Greenhouse Rehabilitation 2021
[TODO: Insert before and after photos of 2016 greenhouse, and current state of greenhouse before we started cleaning it]
The aquaponics greenhouse and tilapia fish farm pools were created in 2015. They were a beautiful example of vertical farming and local, integrated food production of animal protein.
Since then, the greenhouse has experienced the following interesting failure modes, which are a case study for all other food production greenhouse projects.
Automated Watering System
The key part that can be automated in the greenhouse is a watering system controlled by Arduino. This solves for human forgetfulness and will also let all community members easily monitor and control watering remotely, and after they have left Factor e Farm.
We will be taking inspiration from this Arduino watering system on Hackadway with 3D printed parts, substituting out-of-stock parts or similar parts that we have on hand, for example, from the D3D printer.
Greenhouse Work Log
Revive a greenhouse in 15 minutes each day, for 120 days.
- The water pump became clogged with fish waste, and stopped circulating water.
- The fish ponds froze over the winter, preserving the last remaining population of tilapia for consumption, but removing them as viable breeding stock for future populations.
Wes and Paul have been clearing out items that are no longer useful in the greenhouse for composting or trash.
- [IN PROGRESS] Remove all dead organic matter and compost it.
- Clean out chicken coop
- [DONE] Start avocado pits in water cups.
- [IN PROGRESS] Remove and catalogue all remaining pumps and powered watering equipment.
- [NEEDS EQUIPMENT] Transplant any remaining living plants into the raised bed, pots on the floor for taller plants.
- [IN PROGRESS] Test the existing tubing, both between the plant shelves and the solar heated section running along roof.
- Locate the 3D print files for threaded tube fittings and the seedling starter cones.
- Replant seedlings into labeled cones on the cone racks, so they can be fed into aquaponic towers and establish a root system in the sponge substrate.
- [NEEDS EQUIPMENT] Transplant the bamboo to an outdoor space where it can grow several meters tall and benefit from natural rainfall.
- [IN PROGRESS] Create a high-level system diagram of Arduino watering system, so we can order parts!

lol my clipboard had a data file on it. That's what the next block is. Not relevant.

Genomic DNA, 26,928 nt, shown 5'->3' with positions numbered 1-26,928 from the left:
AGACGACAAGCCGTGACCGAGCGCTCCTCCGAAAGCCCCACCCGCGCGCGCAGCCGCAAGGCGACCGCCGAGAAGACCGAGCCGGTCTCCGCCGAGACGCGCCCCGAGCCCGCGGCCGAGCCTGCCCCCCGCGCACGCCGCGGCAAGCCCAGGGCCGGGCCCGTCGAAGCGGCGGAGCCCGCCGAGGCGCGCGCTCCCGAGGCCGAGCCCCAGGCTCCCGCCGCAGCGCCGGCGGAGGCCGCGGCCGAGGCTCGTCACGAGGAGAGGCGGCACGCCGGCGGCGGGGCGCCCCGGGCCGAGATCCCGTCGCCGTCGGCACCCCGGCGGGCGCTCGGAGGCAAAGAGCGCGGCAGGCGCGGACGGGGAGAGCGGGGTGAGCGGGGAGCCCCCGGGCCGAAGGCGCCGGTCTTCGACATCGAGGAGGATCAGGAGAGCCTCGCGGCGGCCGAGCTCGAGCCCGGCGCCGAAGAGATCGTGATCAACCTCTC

== Wild Edible Plants of Missouri
If we can find these while foraging around Factor e Farm, or surrounding public lands, we can plant / transplant them into the greenhouse and attempt to cultivate them.
Compost and Soil Amendments
Although the aquaponic towers remove most of the need for traditional soil, seedlings must still be started in plastic coned-shaped tubes that are then inserted into the aquaponic towers. This requires soil, and benefits greatly from amendments such as nutrient-rich humus from finished compost, as well as perlite / sand to aerate the heavy Missouri clay that otherwise hardens and bakes, making it impossible for seedlings to establish roots.
Organic waste from the HabLab kitchen is being moved to a compost pile near the greenhouse, where it was decompose in full sunlight, be easily watered and turned every day, and be situated on bare ground to benefit from and attract earthworms, microbes, beneficial insects, and fungus.
Using the Berkeley method, each pile of compost can be finished in around 20 days and ready for reuse as organic fertilizer in the garden, perhaps mixed with other sources of fertilizer, in varying proportions
- store bought fertilizer
- plant food such as fermented soaked alfalfa from horse feed stores
This also prevents organic matter, rich in bacteria and nutrients, from going to waste, being burned as trash, or filling up landfills. By extension, once we have a system in place, we can gather compost from all other kitchens on Factor e Farm to contribute to the compost system, which is the source and primary input of plant nutrients into our greenhouse ecosystem.